The hook portion of the material handling apparatus may be 4constructed otherwise than as shown in Figs. 7-l'7. For example, Figs. 20 and 2l illustrate a modied form` of hook which may be employed in a substantially similar manner to that of the previously described form of the hook. In theinstant embodiment, the upper leg of the hook, is preferably formed' as two elongated members 215, 216 extending substantially parallel kand in spaced relation with respect to each other. These members 215 and 216- are yinterconnected adjacent corresponding ends thereof with an expanding leg, generally designated 21'7,-whicl1 extends parallel with the leg meml"18 bers 215', 216 andi spaced therefrom so as tolie in a different plane. substantially intermediate the members 2115 and 216. This hook when viewedl from the side is substantially ufshaped and will be so termed.

in this formof the hook, theV supporting cables are not reeved. about sheaves upon the hook but rather terminate in suitable pivotal fasteners carried by the hook. Thus, the forward or free end-s of the members 215, 216 have the cables 2.18, 219', respectively, connected thereto by means of suitable fasteners 220, 2.2.1I thereon, having annular end portions pivoted upon studs 222 a-nd 223. The other ends of the cables 21,8, 219 are reeved about and connected to a suitable hoist drum such as that designated. 55 in Fig. 7. The rear portion of this form of book is provided with a yoke bar 224 which is pivoted for horizontal rocking. movement upon the hook, the ends of this yoke bar being connected to. pairs of cables, the ends of which are shown asv secured to the yoke bar by fastenersA 225` and. 226,. similar to the fasteners 220, 221, and. retained upon the reduced ends of the yoke bar by means of studs 227 and 228. The cables thus connected tol the yoke bar may be reeved about and connected to a hoist drum, such as 54,. see Fig. 7.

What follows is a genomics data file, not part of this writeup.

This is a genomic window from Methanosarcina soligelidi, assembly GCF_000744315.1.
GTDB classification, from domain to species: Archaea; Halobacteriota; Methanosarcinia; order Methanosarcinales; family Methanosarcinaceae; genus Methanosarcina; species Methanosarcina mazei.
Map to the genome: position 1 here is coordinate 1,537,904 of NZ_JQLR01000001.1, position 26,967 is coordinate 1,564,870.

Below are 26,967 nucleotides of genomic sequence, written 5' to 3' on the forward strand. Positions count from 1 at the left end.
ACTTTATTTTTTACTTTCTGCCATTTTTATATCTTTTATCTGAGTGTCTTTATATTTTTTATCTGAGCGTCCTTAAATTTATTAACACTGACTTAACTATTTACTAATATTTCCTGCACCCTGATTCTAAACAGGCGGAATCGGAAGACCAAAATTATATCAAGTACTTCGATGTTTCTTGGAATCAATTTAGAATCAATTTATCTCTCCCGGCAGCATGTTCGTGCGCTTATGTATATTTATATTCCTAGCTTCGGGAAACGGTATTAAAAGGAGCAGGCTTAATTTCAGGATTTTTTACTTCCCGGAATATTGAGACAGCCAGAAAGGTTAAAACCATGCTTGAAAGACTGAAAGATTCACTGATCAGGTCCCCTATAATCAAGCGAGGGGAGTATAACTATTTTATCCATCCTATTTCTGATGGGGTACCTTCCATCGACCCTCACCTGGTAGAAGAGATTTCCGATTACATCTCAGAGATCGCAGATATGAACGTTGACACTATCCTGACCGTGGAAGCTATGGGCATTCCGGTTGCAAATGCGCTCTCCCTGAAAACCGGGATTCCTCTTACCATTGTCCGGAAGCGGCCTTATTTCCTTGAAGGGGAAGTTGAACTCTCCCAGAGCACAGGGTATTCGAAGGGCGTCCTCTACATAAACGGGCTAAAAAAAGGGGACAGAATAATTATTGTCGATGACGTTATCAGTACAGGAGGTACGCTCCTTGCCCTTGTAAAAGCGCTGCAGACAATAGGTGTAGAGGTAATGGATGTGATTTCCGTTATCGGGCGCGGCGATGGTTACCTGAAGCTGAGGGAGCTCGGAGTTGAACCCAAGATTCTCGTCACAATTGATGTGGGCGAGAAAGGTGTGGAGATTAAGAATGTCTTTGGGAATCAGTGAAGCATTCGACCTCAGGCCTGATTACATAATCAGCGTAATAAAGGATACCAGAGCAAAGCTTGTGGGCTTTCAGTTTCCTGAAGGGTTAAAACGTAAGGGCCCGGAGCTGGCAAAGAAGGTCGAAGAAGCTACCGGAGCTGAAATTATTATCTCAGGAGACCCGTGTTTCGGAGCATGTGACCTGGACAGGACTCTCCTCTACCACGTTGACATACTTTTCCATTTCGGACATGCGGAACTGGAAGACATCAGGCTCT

The mechanism for moving the hookv to different points within the' storage area is constructed substantially as shown in Figs. l and 7 and comprises the supporting runway or rails' 35,. the bridge or railr 41, and the carrier including the hook member, support members 50 and cabv 51. In the instant embodiment of the hook member, however, raising and lowering of the hook requires simultaneous operation of the hoist motors 56 and 57, since the cables are not reeved about sheaves on the hook. Tilting of the hook is effected by independent operationof either of. the hoist motors 56, 57 or by simultaneous operation thereof in reverse directions.